Celebrating Moms in May
Last Mother’s Day morning, my little men did not awaken me with giggles, hugs, or even soppy cereal. Instead, I started the day in the hair and make-up room at 30 Rockefeller Center, preparing for one of the biggest moments in my professional life.
My Good Enough Is the New Perfect co-author and I had been asked to appear live on MSNBC, a huge chance to reach a wide audience. But this opportunity also meant that I would be more than 300 miles away from my family when Mother’s Day began.
The old me would have been wracked with guilt. But thanks to the wisdom I had gleaned from the successful moms whose stories filled our book, I recognized that this was a season for my professional work, and that a season for family would be right around the corner. I made it home by midday, enjoyed a baseball game with my boys, and then spent the evening watching the MSNBC video.
It delighted them to see their own mom on national television, and it delighted me that I had gained enough perspective on my own work/life balance to appreciate the professional and personal accomplishments that the day had bestowed.
All month long, I’ve focused on celebrating the things that I’m doing right as a mother and professional, and I hope you’ll join me. I’ve been posting tips and images that inspire on our new Pinterest boards (Check them out here: Childtime and La Petite Academy), but in the meantime, here are some of my top tips to get moms focused on themselves at this time of year, and beyond:
• Recognize that there are many ways to be a “Good Mom.”
One of the moms featured in our book told me a story that I’ll never forget. She had happy childhood memories, and was forever trying to re-create them for her daughter. However, because her mom not only stayed at home but also excelled in cooking and crafts, the bar was set perilously high. She remembered Valentine’s Day mornings with festive linens on the table and nightly meals that could have been photographed for a lifestyle magazine. She assumed that she needed to do the same to qualify as a “Good Mom.”
What she wasn’t remembering, however, was that she had chosen to pursue a full-time job and a side business while raising her daughter. She certainly could make it all work, but not the way her mom did. Eventually, she came to realize that there was more than one way to excel at motherhood, and that her way was just right for her own family.
• There’s nothing wrong with “easy.” Just because something is hard doesn’t mean it’s more valuable.
I can’t begin to count the number of times I heard “they call it for work for a reason” and “anything worth doing is hard” when I was growing up. I was the daughter of baby boomers, and this was a typical message for our generation. One of the moms we interviewed said she took the hardest tax class in law school not because she was interested in the subject, but because she wanted to prove that she could ace it.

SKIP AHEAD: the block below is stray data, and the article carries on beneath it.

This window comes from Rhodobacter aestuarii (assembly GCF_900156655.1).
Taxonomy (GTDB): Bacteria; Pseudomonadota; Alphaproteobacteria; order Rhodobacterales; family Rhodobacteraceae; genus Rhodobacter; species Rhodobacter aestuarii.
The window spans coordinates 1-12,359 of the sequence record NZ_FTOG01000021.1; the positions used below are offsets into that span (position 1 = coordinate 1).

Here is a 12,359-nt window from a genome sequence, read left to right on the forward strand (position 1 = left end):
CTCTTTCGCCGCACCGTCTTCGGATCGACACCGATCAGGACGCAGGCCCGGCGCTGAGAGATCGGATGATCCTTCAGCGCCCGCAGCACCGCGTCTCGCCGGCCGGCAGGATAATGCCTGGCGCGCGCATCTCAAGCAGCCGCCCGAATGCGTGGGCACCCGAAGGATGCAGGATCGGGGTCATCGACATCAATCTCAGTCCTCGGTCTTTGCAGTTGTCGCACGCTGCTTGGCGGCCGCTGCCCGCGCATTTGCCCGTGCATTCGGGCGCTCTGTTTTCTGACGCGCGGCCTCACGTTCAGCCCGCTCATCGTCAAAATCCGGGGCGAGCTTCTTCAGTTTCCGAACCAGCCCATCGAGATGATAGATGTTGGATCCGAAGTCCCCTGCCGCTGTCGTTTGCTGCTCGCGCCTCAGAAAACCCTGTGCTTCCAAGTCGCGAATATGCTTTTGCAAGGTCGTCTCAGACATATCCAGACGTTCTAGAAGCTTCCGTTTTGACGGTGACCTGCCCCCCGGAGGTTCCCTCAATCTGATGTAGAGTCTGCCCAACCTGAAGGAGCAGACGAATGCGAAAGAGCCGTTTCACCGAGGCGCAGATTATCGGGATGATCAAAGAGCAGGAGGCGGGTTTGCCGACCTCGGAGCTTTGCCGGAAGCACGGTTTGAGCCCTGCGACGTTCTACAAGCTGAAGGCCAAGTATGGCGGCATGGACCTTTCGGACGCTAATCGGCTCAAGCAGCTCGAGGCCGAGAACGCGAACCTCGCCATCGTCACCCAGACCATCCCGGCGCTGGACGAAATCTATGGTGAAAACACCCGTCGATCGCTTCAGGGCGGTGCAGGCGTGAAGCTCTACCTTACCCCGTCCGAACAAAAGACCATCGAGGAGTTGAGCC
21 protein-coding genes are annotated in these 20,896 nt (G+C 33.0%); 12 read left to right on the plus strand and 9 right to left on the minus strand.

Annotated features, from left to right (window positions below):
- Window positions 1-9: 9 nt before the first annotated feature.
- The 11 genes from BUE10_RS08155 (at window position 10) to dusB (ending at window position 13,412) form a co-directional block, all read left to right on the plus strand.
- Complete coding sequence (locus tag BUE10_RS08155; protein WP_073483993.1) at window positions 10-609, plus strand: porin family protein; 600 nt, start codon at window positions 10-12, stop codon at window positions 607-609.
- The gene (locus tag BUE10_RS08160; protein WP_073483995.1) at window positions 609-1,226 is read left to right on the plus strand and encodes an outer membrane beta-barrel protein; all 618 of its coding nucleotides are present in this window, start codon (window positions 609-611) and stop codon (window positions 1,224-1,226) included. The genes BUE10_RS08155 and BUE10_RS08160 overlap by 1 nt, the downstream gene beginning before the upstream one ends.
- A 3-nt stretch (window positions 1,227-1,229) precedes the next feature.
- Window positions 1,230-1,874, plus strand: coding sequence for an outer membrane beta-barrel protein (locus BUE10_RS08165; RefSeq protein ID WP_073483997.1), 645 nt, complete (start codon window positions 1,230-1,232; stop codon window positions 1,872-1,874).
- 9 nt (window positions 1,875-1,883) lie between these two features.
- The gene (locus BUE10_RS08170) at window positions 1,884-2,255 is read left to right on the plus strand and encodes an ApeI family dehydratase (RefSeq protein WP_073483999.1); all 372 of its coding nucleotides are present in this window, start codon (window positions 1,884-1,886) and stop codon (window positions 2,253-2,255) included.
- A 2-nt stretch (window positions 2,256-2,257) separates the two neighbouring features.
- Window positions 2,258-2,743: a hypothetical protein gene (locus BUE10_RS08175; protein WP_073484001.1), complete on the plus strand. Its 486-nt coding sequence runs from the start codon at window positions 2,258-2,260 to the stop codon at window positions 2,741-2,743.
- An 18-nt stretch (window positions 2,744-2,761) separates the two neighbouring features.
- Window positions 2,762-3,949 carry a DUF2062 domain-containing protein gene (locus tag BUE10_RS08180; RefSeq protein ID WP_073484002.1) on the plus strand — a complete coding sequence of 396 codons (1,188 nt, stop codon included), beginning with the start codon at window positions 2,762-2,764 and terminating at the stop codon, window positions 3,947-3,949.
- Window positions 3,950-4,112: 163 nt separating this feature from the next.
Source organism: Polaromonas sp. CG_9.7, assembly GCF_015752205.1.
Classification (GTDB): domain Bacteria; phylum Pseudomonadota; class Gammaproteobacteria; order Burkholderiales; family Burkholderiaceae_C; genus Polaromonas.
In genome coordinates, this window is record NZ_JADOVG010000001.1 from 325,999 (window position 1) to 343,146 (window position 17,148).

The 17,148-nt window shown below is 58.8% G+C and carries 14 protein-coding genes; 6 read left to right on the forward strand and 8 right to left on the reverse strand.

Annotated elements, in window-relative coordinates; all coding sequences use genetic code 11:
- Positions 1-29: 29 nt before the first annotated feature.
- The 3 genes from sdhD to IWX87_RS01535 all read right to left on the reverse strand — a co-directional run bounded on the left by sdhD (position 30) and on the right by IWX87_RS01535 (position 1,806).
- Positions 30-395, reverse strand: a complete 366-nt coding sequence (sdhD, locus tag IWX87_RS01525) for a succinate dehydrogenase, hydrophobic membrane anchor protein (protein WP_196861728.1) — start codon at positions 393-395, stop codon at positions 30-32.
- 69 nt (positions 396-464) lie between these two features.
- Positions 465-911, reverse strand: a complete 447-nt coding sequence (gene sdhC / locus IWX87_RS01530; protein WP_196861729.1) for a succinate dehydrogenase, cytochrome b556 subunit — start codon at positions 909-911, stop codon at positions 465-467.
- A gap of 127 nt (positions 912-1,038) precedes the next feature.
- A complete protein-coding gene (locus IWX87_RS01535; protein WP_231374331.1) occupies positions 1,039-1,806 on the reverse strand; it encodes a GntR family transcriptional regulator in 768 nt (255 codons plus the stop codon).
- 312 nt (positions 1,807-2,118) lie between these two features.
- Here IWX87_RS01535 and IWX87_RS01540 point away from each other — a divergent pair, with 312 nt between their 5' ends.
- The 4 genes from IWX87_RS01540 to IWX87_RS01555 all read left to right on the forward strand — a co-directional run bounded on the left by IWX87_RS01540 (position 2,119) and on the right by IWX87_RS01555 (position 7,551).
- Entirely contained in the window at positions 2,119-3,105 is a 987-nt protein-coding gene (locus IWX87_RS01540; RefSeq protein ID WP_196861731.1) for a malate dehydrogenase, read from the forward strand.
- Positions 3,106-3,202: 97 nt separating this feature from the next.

She did, but to what end? Of course she’s not practicing tax law now, and those hours might have been better spent pursuing something that came more naturally. It’s okay to direct your energies toward your interests, the things that don’t feel like such a struggle.
Another case in point: My husband often teases me for using the crockpot for inappropriate recipes, and instead of conceding that he was right, I recently decided to make things hard on myself once again (this time attempting a bread pudding sort of thing that I had spotted on Pinterest). As usual, the dessert did not cook evenly in the slow cooker, and we were all frustrated by the results. But I finally learned my lesson: crockpots aren’t for desserts. No need to fight the obvious!
• Balance isn’t about finding perfect harmony every day.
A generation ago, moms didn’t spend hours on social media sites, absorbed in photos of “perfect” lives. While we all know that our friends are typically putting their best feet forward on Facebook, it’s important to remember that no one can create the perfect balance – whatever that means – every day. Balance isn’t about apportioning equal amounts of your day to professional work and family – even a process-improvement guru would be hard-pressed to find a 50/50 day. Shoot for an overall flow that doesn’t make you feel harried and that honors your personal priorities. That’s the balance that’s right for you!
Hollee Schwartz Temple is the co-author of Good Enough Is the New Perfect: Finding Happiness and Success In Modern Motherhood. Look for more of Hollee’s work/life balance tips on our new Pinterest boards.